385 of 405 people found the following review helpful
This review is from: The Party's Over: Oil, War and the Fate of Industrial Societies (Paperback)
Proponents of the "Peak Oil" theory argue that global oil production will "peak" (meaning that one half of all known reserves will have been recovered) at some point between 2000 and 2010, and afterwards production will irrevocably decline, never to rise again. However, the demand for oil will continue to rise and the spread between falling supply and rising demand will rapidly grow, as no adequate alternative energy source will be available to cover the shortfall. Doomsday will then be at hand. The price of petroleum, and petroleum-related products (i.e., just about everything) will skyrocket; transportation, communications, agriculture, indeed, every major industry in the world, will sputter to a standstill; the world economy will stagger and collapse; civil authority will dissolve; and the noisy, messy experiment that was industrial civilization will expire in a world-wide bloodbath, or "die-off," that will reduce the human population by 90 percent, or more, and will leave the planet devastated, ruined, and, quite possibly, dead.
It would be easy to dismiss this apocalyptic vision as alarmist nonsense if only the "Peak Oil" proponents weren't so bloody convincing. By and large, they are a sensible, reasonable-sounding group of Cassandras, who dispense their grim forecasts as soberly as the subject allows. Virtually all of them rely upon the pioneering work M. King Hubbert, a research geophysicist who, in the mid-1950s, created a model to estimate the productive life of energy reserves. In 1956 Hubbert used his model to predict that oil production in the continental United States would peak sometime between 1966 and 1972. U.S. oil production did , in fact, peak in 1970 (and has declined by 50 percent since), and Hubbert and his forecasting model, dubbed "Hubbert's Peak," passed into the arcane lore of petroleum geologists. Other petroleum scientists have refined Hubbert's model and have applied it to global petroleum reserves. Although results differ depending upon the variables used by different researchers, the consensus is that the "Hubbert Peak" of worldwide oil reserves will occur sometime between 2004 and 2007. In other words, as I sit at my keyboard writing this review the high noon of petroleum-based industrial civilization may have come and gone, and the whole human enterprise may be inexorably descending into twilight and darkness. Sic transit gloria mundi - with a bullet.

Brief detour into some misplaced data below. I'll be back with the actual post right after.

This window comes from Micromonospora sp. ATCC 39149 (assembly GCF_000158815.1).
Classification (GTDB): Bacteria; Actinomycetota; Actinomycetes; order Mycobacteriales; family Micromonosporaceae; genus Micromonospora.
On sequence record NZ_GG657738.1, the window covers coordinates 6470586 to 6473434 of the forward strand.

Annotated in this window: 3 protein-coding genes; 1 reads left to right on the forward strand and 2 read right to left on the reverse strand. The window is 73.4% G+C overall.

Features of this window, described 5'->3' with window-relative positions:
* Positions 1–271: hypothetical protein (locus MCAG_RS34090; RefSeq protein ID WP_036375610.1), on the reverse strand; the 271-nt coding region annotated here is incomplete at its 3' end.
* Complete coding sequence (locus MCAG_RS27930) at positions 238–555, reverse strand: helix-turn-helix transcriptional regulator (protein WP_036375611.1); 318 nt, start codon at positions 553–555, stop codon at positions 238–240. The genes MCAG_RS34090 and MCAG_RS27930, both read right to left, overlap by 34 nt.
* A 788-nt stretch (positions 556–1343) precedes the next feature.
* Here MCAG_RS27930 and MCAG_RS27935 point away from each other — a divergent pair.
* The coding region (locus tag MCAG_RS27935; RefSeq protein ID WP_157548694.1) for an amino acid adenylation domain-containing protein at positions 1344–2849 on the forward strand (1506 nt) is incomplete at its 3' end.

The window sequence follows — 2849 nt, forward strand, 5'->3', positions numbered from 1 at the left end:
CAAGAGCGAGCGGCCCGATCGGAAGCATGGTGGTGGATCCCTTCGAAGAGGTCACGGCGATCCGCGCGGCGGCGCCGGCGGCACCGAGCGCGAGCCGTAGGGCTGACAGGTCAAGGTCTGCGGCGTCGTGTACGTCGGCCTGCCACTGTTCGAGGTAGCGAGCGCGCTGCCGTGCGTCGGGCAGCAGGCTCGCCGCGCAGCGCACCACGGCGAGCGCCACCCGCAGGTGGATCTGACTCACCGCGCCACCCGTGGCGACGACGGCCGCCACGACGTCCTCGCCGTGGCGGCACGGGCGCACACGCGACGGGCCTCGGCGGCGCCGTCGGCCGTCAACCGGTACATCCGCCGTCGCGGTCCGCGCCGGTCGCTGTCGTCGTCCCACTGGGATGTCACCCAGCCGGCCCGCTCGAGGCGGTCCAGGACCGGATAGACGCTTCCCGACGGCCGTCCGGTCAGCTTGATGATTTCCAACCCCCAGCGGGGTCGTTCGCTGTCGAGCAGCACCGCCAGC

If the Cassandras are right, and the end of the world is imminent, it has received remarkably little coverage in the conventional media, although the internet hosts many excellent websites that the curious or concerned citizen may consult to learn as much as he or she would like about the post-petroleum world to come. Recently this state of affairs has started to change, and several good books have been published on "Peak Oil" and its consequences. First among these, is Richard Heinberg's "The Party's Over," a sober, detailed contribution to the literature, which clearly and fluently describes the fossil fuel bender the industrial world has been on for the past 100 years, and what we can expect to follow from it. Although Heinberg does his best not to induce white-knuckled panic in his reader, the picture that emerges from his book is absolutely frightening, particularly the notion that, at this late date, we can do nothing to prevent the catastrophe from occurring. At best - that is, if the entire human race sets aside all its disputes and immediately mobilizes its combined efforts to solve this one problem - the scale of the catastrophe might be reduced. At worst, in 50 to 100 years time, the greatest disaster in human history will have taken place, and the relatively few survivors of this disaster will dwell in a stateless, Hobbesian world that will make present-day Liberia look like Shangri-La.